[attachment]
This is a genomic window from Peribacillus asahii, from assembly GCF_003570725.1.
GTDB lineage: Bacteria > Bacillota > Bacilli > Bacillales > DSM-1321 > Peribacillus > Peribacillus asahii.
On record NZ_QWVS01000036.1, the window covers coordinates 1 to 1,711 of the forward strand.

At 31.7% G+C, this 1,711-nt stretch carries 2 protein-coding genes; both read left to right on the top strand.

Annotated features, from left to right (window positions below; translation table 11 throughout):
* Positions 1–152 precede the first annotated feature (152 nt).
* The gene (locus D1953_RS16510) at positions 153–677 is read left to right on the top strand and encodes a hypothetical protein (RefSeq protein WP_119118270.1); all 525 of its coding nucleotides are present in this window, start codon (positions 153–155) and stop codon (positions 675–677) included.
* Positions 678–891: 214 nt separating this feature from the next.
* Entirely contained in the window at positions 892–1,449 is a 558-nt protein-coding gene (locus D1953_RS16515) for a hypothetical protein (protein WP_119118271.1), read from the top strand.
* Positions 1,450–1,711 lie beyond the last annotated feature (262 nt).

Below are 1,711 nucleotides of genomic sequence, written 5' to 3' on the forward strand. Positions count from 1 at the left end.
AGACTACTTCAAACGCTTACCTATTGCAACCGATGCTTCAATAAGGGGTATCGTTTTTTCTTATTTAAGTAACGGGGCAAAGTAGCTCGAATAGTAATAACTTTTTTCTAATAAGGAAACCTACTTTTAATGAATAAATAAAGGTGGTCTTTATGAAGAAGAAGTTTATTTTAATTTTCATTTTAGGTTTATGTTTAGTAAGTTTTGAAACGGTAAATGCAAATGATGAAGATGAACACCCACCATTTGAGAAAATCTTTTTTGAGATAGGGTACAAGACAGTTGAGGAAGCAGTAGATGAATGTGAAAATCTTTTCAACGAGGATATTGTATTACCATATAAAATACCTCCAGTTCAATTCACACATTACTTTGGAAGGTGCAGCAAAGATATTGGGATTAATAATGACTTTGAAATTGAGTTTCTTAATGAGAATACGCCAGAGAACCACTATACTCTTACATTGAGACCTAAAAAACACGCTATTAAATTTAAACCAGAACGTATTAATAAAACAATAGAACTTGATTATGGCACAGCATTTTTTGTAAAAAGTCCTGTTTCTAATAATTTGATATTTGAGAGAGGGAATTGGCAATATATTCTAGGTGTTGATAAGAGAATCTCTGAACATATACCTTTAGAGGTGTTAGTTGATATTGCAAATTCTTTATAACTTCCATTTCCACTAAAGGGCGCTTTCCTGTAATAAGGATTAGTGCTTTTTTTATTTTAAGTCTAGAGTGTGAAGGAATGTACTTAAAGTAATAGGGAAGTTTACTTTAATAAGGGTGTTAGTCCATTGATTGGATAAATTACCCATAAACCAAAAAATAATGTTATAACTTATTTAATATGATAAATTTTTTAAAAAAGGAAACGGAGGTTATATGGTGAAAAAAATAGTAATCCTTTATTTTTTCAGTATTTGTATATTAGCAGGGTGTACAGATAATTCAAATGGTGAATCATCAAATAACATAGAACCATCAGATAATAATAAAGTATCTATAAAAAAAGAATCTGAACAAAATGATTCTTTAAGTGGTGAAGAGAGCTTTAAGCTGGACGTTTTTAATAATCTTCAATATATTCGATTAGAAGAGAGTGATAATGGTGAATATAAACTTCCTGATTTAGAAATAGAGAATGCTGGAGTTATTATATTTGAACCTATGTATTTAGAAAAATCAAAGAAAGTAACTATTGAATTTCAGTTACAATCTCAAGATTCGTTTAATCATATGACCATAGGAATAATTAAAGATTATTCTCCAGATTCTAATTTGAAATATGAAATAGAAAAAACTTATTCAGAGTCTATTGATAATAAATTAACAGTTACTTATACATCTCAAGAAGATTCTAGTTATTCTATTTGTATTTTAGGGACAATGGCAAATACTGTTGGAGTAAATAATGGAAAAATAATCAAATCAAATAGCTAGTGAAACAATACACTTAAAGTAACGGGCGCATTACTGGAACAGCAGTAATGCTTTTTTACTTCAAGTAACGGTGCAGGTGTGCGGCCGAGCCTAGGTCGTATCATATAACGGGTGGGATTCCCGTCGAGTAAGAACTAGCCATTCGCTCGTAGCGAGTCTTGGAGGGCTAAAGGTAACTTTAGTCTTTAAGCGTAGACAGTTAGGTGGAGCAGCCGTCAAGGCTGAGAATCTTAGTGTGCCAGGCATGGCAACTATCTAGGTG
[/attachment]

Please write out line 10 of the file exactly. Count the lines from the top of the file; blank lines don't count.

* Positions 1,450–1,711 lie beyond the last annotated feature (262 nt).